Wimbledon faults from start

It seems that in the world of romance, a movie can either come off as intelligent or steamy. It seems that Wimbledon falls into the latter. When compared to the current romantic hit, The Notebook, Wimbledon lacks the chemistry that works so well between Ryan Gosling and Rachael McAdams. Wimbledon also often lacks the energy that is expected of movies in the theaters of today. However, the film makes up for these faults with a solid script and subtle wit.

In many ways, Wimbledon resembles most of the other romances of the present generation. As the movie progresses, boy meets girl. They fall in love. They have to work to stay together. People say dirty words while crass humor solicits a few laughs. In Wimbledon, of course, they play a lot of tennis.

What sets Wimbledon apart from the movies written today is the classic feel it conveys. The backdrop of London lends a European charm that goes well with the interwoven tennis matches from the tournament that gives the movie its name. Paul Bettany lends a dash of class to the romantic lead, Peter Colt. What lends the most to this atmosphere is the mutual respect of the lovers.

Paul Bettany was the perfect choice to play Peter Colt. Colt is an aging tennis player who wants to compete in Wimbledon one last time.

Through a chance encounter, he meets Lizzie Bradbury, the star of women’s tennis. As the film unfolds, Bettany brings a subtle wit to a part that could have been turned to slop in lesser hands. Those who have enjoyed his performances in A Knight’s Tale and Master and Commander will enjoy his seemingly effortless approach to portraying an “aging Joe” in a young man’s sport. (Paul Bettany is only 33, though he’s still ten years older than Kirsten Dunst.)

Kirsten Dunst (Interview with the Vampire, Spider-Man) is Lizzie, Peter Colt’s true love. Lizzie is a toned down version of characters many will remember from movies like Crazy/Beautiful and The Virgin Suicides. She plays the cute, naughty girl that captures the hearts of the men around her. While she seems comfortable in the role of Lizzie, Dunst brings little energy to the screen.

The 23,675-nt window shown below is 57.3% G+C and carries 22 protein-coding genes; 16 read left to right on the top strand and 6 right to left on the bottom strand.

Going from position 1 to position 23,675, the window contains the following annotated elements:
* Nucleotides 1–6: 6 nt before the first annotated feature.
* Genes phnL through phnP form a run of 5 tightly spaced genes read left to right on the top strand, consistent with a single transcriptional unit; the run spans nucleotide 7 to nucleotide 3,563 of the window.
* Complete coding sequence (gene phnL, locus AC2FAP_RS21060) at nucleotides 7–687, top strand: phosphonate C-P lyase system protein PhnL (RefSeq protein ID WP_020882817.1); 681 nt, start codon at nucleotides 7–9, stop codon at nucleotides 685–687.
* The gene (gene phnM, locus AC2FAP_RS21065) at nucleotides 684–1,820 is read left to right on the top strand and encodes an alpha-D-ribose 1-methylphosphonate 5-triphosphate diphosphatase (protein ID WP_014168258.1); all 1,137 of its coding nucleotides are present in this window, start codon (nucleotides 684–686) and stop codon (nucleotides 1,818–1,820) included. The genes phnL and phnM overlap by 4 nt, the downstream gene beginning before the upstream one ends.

Sam Neill and Jon Favreau are the only other actors American audiences will be quick to recognize. Sam Neill (In the Mouth of Madness, Jurassic Park) plays Lizzie’s overprotective father. Unfortunately, his character is dull and shows little emotional range. Jon Favreau’s (Swingers, Very Bad Things) character, the agent of both Lizzie and Peter Colt, has the same failings. Favreau’s character will get the most laughs from American audiences; he’s the comic relief.

At times, the cinematography of Wimbledon took away from the movie as a whole. A little too much zooming action was added to the tennis matches, so they would seem more exciting. There were also many shots of Bettany’s face as he agonized over decisions. It would have been nice if the camera tricks had been left out; the added intensity won’t convert audiences into tennis fans.

Wimbledon was a good movie, but it won’t be able to compete in America’s theaters. The story is solid, and the actors realistically portray normal people. However, most American moviegoers don’t have the attention span to sit through a movie filled with subtle humor and tennis. Wimbledon fails to make what happens to the lovers seem important. While enjoyable, only tennis fans will find it noteworthy.